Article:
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Posted on Jun 15, 2015 in Blog, Writing

Surviving Santiago Is Launched!

Surviving Santiago Is Launched!

Some of the people at the book launch. Wayne Steck, the father of my son's girlfriend, is in the center. Derrick is behind him, and Lindsey is to his left, with her back to the camera.

Some of the people at the book launch. Wayne Steck, the father of my son’s girlfriend, is in the center. Derrick is behind him, and Lindsey is to his left, with her back to the camera.

Last Thursday was my official book launch party for Surviving Santiago at the Lower East Side bookstore Bluestockings, ranked one of the top destinations in the Not For Tourists Illustrated Guide to New York City. Around 40 people — friends, family, and friends of family — showed up to hear me read a short passage from the novel and ask questions. I read the scene where Tina meets her Chilean boyfriend, Frankie, and answered questions about Surviving Santiago‘s relationship to Gringolandia and sibling rivalry in general (a lot of people raised their hands when I asked, “How many of you believe your parent(s) preferred your sibling?” and the rest were only children), my involvement with the Chilean exile community in the 1980s and trip to Chile in 1990, my LEGO creations, and why We Need Diverse Books.

Fellow students from the MFA program at Vermont College, from left Joan Axelrod-Contrada, Katie Bartlett, and Ann Malaspina. Shelley Saposnik was there but not in the picture. Photo by Lisa Amowitz.

Fellow students from the MFA program at Vermont College, from left Joan Axelrod-Contrada, Katie Bartlett, and Ann Malaspina. Shelley Saposnik was there but not in the picture. Photo by Lisa Amowitz.

Having never organized a book launch party for either of my other YA novels, I never appreciated their role as a kind of reunion and celebration. At this party, I finally met the father and siblings of my son’s girlfriend, who my husband and I adore (and whose mother attended ComicCon with me last fall). My longtime friend Heather brought her cousin Lena, and they joined us for dinner. My mother came up from Houston for the event. Both of my children invited their friends, giving me the opportunity to introduce my books to a different audience. Four fellow students from Vermont College of Fine Arts showed up, as well as five writers involved with various diversity initiatives and the PEN American Center. I collected a bouquet of flowers, a dozen macarons, and an assortment of chocolates, which made me feel as if I’d starred in my debut theatrical role. I suppose reading is a kind of theater.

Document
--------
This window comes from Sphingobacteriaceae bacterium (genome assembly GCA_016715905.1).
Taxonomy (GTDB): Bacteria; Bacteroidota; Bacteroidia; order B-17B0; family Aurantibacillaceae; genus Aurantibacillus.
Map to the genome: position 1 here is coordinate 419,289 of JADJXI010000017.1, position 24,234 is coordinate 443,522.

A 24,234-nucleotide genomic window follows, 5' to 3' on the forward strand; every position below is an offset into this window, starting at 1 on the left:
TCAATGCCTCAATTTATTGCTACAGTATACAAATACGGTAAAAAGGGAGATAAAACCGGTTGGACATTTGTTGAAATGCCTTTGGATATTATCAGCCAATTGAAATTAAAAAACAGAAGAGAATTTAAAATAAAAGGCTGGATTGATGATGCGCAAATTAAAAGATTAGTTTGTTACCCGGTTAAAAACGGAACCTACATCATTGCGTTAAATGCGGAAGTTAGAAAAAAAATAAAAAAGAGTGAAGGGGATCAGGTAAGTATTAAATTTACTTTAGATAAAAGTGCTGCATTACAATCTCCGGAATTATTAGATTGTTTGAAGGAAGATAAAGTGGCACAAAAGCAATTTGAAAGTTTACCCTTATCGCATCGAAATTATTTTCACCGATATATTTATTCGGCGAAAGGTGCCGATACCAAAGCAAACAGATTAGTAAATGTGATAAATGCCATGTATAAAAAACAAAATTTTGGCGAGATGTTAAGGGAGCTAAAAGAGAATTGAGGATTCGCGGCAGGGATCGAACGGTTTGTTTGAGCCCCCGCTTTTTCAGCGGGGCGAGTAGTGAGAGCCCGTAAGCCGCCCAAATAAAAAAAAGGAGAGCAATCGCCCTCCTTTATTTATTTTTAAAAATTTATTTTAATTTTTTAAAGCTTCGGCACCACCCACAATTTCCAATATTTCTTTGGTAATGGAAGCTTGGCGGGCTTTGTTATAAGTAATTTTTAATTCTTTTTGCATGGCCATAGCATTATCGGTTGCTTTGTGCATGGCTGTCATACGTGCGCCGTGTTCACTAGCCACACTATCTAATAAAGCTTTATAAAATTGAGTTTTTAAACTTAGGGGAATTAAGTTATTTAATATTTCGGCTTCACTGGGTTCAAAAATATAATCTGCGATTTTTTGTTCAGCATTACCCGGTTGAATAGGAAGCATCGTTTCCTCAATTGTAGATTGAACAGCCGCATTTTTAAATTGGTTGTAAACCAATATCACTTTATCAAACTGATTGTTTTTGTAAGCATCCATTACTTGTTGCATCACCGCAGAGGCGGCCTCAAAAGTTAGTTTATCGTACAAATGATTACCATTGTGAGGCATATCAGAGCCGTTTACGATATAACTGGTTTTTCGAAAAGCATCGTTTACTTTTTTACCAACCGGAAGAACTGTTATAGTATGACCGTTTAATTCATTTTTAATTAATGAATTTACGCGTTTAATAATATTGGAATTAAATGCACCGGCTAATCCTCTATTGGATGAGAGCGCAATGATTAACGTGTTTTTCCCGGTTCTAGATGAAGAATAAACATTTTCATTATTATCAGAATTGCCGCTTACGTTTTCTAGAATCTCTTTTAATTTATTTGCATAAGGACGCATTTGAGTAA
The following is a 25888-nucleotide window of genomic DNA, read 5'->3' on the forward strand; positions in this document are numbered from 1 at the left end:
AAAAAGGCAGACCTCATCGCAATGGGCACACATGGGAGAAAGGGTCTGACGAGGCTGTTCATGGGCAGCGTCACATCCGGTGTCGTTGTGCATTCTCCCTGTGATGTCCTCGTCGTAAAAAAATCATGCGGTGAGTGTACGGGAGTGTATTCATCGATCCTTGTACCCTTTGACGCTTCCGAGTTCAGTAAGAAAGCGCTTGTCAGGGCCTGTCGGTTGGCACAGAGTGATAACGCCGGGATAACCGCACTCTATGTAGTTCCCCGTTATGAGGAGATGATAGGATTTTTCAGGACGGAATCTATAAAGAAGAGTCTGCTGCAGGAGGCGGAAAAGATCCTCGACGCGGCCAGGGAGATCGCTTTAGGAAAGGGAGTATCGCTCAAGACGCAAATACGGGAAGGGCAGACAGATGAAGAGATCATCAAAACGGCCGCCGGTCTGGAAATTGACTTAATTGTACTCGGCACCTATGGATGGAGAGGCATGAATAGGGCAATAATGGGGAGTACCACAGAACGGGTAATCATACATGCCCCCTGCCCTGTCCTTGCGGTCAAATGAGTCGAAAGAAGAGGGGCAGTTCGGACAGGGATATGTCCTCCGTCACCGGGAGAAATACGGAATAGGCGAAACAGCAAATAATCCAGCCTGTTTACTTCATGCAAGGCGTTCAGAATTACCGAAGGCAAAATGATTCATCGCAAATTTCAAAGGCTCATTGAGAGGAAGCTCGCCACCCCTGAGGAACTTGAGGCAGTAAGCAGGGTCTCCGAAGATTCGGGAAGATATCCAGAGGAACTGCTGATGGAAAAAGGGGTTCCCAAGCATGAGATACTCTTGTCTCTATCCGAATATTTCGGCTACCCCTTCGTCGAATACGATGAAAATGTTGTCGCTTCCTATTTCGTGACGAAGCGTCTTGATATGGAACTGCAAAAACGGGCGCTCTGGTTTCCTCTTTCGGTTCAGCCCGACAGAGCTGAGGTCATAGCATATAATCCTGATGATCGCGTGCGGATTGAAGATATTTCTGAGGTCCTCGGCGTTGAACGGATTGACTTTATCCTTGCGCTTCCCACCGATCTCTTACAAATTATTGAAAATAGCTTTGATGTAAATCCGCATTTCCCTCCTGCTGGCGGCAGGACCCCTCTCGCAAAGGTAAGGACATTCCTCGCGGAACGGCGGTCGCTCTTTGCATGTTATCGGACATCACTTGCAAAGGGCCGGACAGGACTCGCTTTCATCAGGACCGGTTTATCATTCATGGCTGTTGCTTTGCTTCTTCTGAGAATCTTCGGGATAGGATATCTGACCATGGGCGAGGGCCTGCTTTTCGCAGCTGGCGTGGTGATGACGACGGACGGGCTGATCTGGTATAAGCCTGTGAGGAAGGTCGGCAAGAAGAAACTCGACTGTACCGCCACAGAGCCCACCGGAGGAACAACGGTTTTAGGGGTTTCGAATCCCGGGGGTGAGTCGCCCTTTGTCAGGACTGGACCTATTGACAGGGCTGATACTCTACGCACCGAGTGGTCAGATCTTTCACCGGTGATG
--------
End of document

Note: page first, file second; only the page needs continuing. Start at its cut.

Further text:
With author and activist for diversity in children's literature Zetta Elliott, who asked great questions.

With author and activist for diversity in children’s literature Zetta Elliott, who asked great questions.

I’d like to thank my family and friends for all their support last Thursday evening and over the years. Writing is a solitary journey, and novel-length works involve months and years of effort with no guarantee of anything to show for it. I wrote fiction for ten years between 1980 and 1990 without selling a single thing to a publisher, and I quit after I lost a contract with a major house. The book that caused my heartbreak back then is the one that ultimately became Gringolandia. I simply couldn’t let it go. And Surviving Santiago would never have existed without Gringolandia.

With daughter, Maddy, who at age 16 was Surviving Santiago's first reader. She contributed a chapter that later got cut.